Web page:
Alert 4-25-16


Legislative Alert

Problems Plague RI When It Comes To Delivering New Systems.  Will On-Line Voter Registration Be Any Different?

The Division of Taxation has come under fire recently for its inability to process tax refunds in a timely manner. But this year is not the first time that the Division of Taxation has blamed its problems on systems issues. Last year, the Division  blamed a system glitch for charging some taxpayers twice for amounts owed the government. And that’s not the only systems problems Rhode Islanders have witnessed.

In developing the Unified Health Infrastructure Project (UHIP), the state has experienced mega cost overruns, not to mention delays. The Speaker himself has voiced serious concerns about the tripling of the UHIP project budget.

Then, of course, there is the DMV  systems problem. Begun at least as early as 8 years ago, the cost of the project to update DMV systems stands at about 70% higher than the original estimate and is at least 6 years behind in its delivery date. 

It seems that RI state government finds it impossible to implement new systems in a timely and efficient manner. Yet, Secretary of State Nellie Gorbea, in her 10th issue of “Nellie’s Notes”, says that her office can have a new on-line voter registration system, in good operating order, up and running by the time it is needed for the 2016 electionsDo you have faith in a new system for on-line voter registration, with its incumbent protections for fraud detection, to be delivered efficiently and on time?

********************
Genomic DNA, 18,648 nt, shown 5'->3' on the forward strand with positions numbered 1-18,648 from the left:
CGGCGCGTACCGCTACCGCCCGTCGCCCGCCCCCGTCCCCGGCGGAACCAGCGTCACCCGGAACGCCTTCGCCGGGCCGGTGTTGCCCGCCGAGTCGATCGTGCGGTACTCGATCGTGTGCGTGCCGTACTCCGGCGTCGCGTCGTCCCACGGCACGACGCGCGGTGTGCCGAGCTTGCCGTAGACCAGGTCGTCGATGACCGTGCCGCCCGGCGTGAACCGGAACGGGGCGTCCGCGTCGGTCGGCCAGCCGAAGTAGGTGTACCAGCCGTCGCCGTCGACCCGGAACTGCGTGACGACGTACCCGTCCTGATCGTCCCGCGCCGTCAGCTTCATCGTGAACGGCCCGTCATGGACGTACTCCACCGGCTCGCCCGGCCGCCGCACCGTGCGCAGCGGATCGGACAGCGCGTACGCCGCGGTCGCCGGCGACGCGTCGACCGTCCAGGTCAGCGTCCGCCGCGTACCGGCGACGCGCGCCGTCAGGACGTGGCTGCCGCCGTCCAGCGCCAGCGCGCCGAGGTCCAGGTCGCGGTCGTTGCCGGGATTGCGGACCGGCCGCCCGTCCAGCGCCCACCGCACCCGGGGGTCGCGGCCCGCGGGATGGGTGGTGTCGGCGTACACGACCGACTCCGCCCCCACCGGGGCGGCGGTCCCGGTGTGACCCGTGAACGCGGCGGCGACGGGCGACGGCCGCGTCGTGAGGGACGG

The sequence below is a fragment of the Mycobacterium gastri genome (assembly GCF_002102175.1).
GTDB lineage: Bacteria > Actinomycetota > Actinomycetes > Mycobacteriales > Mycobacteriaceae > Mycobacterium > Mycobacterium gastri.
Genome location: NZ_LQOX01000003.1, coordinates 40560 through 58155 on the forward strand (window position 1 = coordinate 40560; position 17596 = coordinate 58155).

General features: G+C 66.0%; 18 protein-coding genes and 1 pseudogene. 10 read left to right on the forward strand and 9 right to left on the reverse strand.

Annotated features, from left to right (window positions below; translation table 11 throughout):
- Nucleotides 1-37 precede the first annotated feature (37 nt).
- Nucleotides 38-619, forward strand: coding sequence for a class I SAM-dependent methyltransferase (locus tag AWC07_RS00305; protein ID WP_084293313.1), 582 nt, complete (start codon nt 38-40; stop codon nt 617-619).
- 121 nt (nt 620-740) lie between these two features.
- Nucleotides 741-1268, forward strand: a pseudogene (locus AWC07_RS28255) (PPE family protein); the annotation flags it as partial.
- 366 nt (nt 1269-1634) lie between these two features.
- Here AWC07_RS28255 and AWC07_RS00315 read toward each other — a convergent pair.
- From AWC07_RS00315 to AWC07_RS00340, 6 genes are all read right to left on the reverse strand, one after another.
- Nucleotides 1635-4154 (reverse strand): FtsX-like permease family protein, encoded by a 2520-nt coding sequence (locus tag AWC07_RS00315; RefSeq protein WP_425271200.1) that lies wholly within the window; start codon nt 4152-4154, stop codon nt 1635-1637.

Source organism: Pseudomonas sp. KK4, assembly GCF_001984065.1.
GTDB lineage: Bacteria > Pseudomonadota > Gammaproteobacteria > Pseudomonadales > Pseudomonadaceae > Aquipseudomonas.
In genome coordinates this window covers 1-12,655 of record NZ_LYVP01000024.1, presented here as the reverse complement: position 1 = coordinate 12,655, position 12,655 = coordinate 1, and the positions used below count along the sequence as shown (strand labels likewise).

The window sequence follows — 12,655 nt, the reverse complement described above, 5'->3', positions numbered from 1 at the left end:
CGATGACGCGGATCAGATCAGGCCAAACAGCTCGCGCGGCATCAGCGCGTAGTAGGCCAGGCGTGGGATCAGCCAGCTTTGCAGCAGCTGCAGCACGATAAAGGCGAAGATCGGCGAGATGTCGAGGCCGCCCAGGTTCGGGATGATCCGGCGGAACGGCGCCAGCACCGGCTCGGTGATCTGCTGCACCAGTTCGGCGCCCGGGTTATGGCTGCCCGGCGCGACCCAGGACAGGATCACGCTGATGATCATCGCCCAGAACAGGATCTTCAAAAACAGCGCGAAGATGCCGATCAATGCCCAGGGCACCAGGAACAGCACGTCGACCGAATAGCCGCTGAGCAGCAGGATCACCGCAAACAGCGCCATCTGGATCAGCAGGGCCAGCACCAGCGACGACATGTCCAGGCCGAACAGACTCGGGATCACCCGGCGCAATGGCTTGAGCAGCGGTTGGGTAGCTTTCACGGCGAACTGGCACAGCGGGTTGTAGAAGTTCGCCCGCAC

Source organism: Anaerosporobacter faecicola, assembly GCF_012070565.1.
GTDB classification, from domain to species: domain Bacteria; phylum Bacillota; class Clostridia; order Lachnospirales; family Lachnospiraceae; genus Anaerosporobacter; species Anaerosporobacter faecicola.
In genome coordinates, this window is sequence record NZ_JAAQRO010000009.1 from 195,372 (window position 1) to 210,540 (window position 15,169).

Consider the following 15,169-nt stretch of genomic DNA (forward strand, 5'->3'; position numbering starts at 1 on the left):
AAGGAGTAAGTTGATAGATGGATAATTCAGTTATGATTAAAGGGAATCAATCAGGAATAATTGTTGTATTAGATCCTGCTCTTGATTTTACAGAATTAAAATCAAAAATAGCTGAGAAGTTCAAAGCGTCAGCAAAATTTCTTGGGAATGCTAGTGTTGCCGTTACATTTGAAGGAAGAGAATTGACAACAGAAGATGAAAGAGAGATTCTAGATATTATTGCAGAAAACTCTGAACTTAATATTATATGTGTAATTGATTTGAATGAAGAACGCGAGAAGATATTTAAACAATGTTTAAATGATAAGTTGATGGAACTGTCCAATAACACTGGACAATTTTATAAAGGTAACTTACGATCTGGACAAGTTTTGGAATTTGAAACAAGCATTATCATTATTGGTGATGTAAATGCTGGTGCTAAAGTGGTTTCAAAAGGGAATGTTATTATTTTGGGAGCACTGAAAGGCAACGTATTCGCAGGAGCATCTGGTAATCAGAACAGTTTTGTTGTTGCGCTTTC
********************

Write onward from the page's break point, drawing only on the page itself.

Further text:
30 Toll Gantries.  Wait, What?

Last week, Representative MacBeth called on the federal government to take a deep breath and really look at what tolling would do to the economy. She called for a “moratorium upon all new interstate tolls until a formal Congressional study on the economic consequences of the toll tax can be conducted.”  We thank Representative MacBeth (and current Congressional candidate) for her leadership on this issue.

And speaking of tolls, in an interview with WPRO's Anita Baffoni, Governor Raimondo, when referring to the prospect of putting up a “test” toll gantry, commented that “Certainly, you would want to put up one toll and not spend a lot of money to test it before putting up 30 gantries…”.  That begs the question, at what point did the administration go from erecting 14 gantries to erecting 30 gantries? 

Governor’s Poll Ratings Drop Precipitously.  Is That Due To Toll Plan?

The long awaited Brown poll shows that Governor Raimondo, originally put into office with 40% of the vote, has an approval rate of just 30%. Only five months ago, Morning Consult had Raimondo with a 46% approval. So what has happened in between November and now?  Well, the Governor’s Truck Toll plan was passed, the roll out of the state’s advertising campaign was seriously botched and her conflicted appointment of a former representative (Lally) has finally since resigned his post.

Certainly the toll issue has created a considerable backlash when it comes to voter approval of the Governor’s plan. OSTPA hopes that both the governor and the General Assembly members reflect on this poll, along with Representative MacBeth’s demand to take a serious look at the ramifications of implementing truck tolls in a state whose economic well being is precarious at best.

Should Providence Just Go Bankrupt?